Let’s grow up.

Hayao Miyazaki’s coming of age story is a charming adventure where we follow young witch Kiki as she leaves home at age 13 for one year to complete her training as a witch. Only with her black cat Jiji as a companion, Kiki must find herself a new home in a new city. As she faces new challenges alone, she must find out what her passions and drives are if she wants to be a great witch.

The handmade animation provides color and whimsy throughout the story. Miyazaki’s films are always gorgeous, and this one is no exception. I particularly enjoyed the city itself. The cobblestone streets and deep brown bakeries make the city feel alive and timeless.

Kiki quickly realizes that simply being a witch isn’t enough to impress the townsfolk. However, her ability to fly does allow her to open a delivery service. She quickly becomes known throughout the city and makes several friends all while trying to dodge Tombo’s attempts to flirt with her.

As Kiki begins to mature, she must ask herself what drives her. Her path to self-discovery is helped along by her friends, and the whole story is very sweet. There are sadder moments, but the charm of the film carries through these moments quickly.

This is an excellent story to show how people grow and what it means to find yourself. The whole thing is just a charm fest. I’m not sure what a review 31 years later can add to the mountain of praise heaped on this film.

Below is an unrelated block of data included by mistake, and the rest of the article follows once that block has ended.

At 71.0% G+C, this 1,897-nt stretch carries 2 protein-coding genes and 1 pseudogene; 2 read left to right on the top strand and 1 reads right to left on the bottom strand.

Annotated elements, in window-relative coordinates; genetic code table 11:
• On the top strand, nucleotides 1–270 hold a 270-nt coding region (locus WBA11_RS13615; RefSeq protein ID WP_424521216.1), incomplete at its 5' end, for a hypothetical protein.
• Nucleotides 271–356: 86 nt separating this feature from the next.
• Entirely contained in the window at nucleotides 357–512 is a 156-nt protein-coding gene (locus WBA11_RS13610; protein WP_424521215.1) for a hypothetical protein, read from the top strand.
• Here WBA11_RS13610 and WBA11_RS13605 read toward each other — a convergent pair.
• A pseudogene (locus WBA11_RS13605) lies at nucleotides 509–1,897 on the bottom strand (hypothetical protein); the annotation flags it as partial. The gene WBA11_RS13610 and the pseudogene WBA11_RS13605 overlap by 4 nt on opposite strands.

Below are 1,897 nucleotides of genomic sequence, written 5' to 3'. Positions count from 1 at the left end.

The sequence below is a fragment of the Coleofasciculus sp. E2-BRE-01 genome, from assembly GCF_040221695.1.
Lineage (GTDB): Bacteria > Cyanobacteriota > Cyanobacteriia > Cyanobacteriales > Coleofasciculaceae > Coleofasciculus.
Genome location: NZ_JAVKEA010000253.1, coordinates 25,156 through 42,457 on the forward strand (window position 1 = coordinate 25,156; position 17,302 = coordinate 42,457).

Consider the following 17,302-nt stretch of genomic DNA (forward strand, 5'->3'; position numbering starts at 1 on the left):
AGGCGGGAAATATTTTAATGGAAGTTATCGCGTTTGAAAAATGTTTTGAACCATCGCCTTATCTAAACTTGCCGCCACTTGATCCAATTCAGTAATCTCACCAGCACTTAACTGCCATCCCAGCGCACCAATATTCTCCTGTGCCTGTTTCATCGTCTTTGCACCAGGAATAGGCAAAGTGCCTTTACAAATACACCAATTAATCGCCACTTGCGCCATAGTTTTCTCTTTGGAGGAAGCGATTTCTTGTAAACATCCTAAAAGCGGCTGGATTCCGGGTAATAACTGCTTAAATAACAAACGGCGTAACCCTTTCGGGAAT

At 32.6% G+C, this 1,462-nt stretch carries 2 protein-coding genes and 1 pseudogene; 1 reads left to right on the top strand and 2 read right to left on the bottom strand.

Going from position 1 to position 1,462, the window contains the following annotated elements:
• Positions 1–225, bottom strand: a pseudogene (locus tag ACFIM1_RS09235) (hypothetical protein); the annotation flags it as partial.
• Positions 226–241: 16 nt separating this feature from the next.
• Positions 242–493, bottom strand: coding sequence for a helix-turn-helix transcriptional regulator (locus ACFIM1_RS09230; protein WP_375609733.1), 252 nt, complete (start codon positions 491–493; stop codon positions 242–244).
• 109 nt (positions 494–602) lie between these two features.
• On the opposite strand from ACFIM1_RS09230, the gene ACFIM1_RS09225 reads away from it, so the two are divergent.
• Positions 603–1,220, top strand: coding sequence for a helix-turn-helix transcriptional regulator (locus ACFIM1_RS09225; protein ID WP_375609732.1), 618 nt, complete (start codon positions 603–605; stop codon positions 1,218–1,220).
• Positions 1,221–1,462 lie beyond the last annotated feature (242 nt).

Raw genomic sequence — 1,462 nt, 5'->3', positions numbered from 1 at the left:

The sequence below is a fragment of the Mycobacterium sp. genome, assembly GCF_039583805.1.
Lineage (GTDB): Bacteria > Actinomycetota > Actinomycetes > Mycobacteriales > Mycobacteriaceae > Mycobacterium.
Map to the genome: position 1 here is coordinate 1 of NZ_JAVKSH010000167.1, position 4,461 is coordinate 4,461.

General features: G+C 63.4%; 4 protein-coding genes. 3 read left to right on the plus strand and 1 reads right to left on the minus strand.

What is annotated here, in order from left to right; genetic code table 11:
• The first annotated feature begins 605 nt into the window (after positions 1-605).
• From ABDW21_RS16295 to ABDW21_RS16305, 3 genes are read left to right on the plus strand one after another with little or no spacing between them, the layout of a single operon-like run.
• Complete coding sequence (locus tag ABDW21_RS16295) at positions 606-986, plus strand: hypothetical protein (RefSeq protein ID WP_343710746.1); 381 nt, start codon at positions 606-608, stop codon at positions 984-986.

So, obviously, the thing we should do is nitpick it!

One thing that is odd to me about this story is that other than flying we don’t see Kiki develop any “witch” skills. I know this undermines her personal growth and all that, but it is odd that a lot of the magic present in Miyazaki’s work isn’t as present here. For all of the charm and wonder we see within the characters we don’t have any magical creatures. Jiji makes up for this absence in spades (and is voiced by the late great Phil Hartman).

I could see someone not liking that the film is saccharine sweet. The city itself is a romantic and lovely vision of what a community could be, but it is certainly not realistic. (It was also somewhat jarring to watch this right after Akira for this reason). However, for the intended audience I think removing the majority of social strife is probably wise.

Great, even my nitpicks end up being positive.

This is a lovely movie. For fans of Miyazaki, it is a must watch.

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